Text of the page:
Naval Ops: Warship Gunner

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Naval Ops: Warship Gunner
Naval Ops Warship Gunner.jpg
Platform(s)PlayStation 2
ReleaseApril 3, 2003 (JP)
June 24, 2003 (NA)
October 17, 2003 (EU)
Genre(s)Vehicle simulation game
Mode(s)Single player

Naval Ops: Warship Gunner, released in Japan as Kurogane no Houkou 2: Warship Gunner (鋼鉄の咆哮2 ウォーシップガンナー) is a vehicle simulation game released in 2003 for the PlayStation 2. It is an entry in the larger Kurogane no Houkou series, which also includes the games Naval Ops: Commander and Naval Ops: Warship Gunner 2.

The game is a one-player simulation of naval combat, in which the player commands an individual ship. In the opening cutscene, a World War II-era destroyer is caught in a dimension-warping vortex and transported to a parallel universe where the technology level is the same (although science-fiction weapons such as rail guns are available), but the world is at war between two main factions, the Empire and the Freedom Forces. The first mission of the game revolves around navigating a destroyer to safety while being bombarded by unidentified ships. Upon rendezvous with friendly forces, later identified as the Freedom Forces, the crew decides to join them in the war against the Empire.


The player can choose between four nationalities: American, British, Japanese, and German. The choice of nationality affects the available ship types and characteristics of the ship parts which become available to the player throughout the game. The player can also choose to play the Normal mode or the World War II mode. In the World War II mode, technologies available will be mostly consistent with what was available to World War II-era warships. In the Normal mode, more advanced technology is available, including science fiction weapons like lasers and wave guns.

At the beginning of the game, the player is given command of a generic destroyer. As missions are completed, the player earns points and money. The points go toward crew promotions, while the money can be used to purchase ship parts from boat hulls to weapons, armor, and equipment. The money earned can also be used to develop technology in five areas: aircraft, weapons, metallurgy, engines, and electronics. The higher level of money invested in each category makes available more advanced designs.

There are five main categories of ships in this game, along letter-pair identifiers: destroyer (DD), cruiser (CL for Light/CA for Heavy), battleship (BB), aircraft carrier (CV), and battlecarrier (BC). With enough money, players can purchase a pre-built design or design their own. Pre-built vehicles also may feature parts that cannot be found in the game, so players may purchase pre-built vehicles and then scrap them for parts.

The game progresses through 40 missions through 4 theaters of 10 missions each. The first theater is set around the Mediterranean Sea and the Atlantic Ocean. The second theater is in the Pacific Ocean, the third is in the Indian Ocean, while the fourth is worldwide. Toward the end of each of these theaters is a "boss" level, in which players must sink a "supership".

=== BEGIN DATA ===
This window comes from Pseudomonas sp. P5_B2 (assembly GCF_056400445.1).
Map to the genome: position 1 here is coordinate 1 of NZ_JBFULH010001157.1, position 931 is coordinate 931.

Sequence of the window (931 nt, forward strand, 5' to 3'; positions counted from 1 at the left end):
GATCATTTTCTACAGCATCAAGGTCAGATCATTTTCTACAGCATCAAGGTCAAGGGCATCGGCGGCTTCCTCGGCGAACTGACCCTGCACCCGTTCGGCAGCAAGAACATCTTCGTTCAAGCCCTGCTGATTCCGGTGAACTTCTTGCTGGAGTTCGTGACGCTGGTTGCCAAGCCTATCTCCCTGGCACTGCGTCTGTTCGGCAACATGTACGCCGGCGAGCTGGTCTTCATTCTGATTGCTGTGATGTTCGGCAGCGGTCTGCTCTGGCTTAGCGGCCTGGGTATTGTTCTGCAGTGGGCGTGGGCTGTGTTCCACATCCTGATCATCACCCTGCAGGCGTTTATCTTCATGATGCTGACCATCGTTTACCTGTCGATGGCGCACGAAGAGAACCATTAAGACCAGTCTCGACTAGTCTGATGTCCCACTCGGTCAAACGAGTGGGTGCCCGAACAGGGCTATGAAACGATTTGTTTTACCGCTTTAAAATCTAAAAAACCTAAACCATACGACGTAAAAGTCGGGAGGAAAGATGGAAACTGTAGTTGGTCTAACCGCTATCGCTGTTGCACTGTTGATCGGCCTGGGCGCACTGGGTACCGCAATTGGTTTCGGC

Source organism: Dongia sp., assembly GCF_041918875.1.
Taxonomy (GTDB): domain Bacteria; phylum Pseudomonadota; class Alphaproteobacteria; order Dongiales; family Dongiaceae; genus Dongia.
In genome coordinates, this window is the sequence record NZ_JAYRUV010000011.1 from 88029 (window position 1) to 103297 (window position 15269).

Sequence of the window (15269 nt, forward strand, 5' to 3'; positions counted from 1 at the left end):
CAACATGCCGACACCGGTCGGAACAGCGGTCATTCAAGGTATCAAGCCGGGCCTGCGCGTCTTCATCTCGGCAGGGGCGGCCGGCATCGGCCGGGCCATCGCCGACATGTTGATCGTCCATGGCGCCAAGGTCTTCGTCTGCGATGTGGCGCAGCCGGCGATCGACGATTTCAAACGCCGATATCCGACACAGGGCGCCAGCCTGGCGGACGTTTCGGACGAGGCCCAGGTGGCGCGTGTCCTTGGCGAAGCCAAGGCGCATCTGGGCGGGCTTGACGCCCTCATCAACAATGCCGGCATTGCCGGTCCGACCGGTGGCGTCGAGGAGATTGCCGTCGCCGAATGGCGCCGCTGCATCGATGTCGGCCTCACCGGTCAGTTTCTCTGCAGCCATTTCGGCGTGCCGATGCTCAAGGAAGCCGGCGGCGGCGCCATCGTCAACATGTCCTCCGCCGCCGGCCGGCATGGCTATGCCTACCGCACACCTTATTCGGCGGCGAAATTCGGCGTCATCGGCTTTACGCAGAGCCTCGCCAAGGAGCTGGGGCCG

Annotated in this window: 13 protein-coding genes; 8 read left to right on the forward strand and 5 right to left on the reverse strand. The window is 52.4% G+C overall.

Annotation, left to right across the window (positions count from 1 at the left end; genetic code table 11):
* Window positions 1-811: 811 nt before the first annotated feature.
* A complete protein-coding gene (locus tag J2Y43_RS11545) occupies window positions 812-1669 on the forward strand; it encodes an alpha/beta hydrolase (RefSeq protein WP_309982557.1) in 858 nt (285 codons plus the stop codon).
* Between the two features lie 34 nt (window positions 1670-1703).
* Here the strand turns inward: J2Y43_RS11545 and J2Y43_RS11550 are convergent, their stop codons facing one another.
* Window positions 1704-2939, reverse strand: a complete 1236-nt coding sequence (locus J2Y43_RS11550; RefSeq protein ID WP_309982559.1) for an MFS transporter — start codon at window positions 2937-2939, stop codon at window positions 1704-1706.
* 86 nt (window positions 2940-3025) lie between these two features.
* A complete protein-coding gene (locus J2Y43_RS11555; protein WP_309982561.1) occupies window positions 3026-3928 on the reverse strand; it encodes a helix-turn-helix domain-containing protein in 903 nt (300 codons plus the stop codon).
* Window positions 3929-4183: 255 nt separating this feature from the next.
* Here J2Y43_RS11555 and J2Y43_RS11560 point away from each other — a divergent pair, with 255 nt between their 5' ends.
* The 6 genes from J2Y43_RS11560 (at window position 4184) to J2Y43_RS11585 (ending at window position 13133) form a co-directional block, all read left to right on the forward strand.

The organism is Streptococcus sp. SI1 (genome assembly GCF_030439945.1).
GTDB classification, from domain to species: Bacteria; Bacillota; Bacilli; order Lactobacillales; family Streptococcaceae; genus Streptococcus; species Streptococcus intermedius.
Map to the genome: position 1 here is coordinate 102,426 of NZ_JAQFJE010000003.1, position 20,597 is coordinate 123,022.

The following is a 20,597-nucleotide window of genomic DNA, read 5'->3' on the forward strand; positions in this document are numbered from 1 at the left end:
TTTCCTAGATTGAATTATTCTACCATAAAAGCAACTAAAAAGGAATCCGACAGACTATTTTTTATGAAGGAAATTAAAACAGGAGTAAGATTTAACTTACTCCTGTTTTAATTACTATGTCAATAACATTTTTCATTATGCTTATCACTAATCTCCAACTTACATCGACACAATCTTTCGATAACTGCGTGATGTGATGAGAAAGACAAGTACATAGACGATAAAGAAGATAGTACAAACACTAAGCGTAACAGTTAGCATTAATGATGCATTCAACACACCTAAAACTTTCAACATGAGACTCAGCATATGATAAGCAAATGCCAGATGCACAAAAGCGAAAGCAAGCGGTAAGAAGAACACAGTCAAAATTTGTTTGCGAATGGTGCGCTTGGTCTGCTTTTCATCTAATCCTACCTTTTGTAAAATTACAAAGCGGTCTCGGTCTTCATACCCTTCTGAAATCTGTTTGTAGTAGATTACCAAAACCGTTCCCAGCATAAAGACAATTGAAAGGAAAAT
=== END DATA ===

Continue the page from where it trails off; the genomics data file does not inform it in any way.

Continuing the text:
A heavy emphasis of this game is the ability to customize the ships. Larger guns, faster engines, and greater anti-aircraft capability are all available to existing ships.

There are also two sequel games called Naval Ops: Commander which offers pretty much of the same gameplay, however the battle scenes are fought out in a top down view which makes things a little easier, and a later sequel, Naval Ops: Warship Gunner 2, which returned to Warship Gunner's style of gameplay, but with a new story.

A running gag in the game is that the bosses are called superships despite many of them not actually being ships.


  • The Supership Habbakuk which is fought during the penultimate stage is based on the real-life Project Habakkuk.
  • John Birmingham's Axis of Time Trilogy begins in a manner similar to Warship Gunner's opening scene. However, the Multinational Task Force is transported back to World War II circa 1942 by a science experiment. Also of note is the fact that both the Axis and Allies quickly get word of the vie for "21st" technology. Like Warship Gunner, industrial technology following the modern-day task force's arrival develops at an alarming pace; in a few years time, the Allies develop jet fighters and helicopters not due until almost a half-century later.

The weapons and ships names of the Freedom Forces derive from Scots and Irish Gaelic (Celtic languages),and the enemy forces equipment and vessel names are derived from ancient Icelandic (Norse/Viking).

Sequel and spinoff[edit]

Aside from the aforementioned Warship Commander subseries and Naval Ops: Warship Gunner 2, there was also a Gunner spinoff titled Boukoku no Aegis 2035: Warship Gunner released by Koei in 2005, based on the novel and film '. This game is not considered part of the overall Kurogane no Houkou series.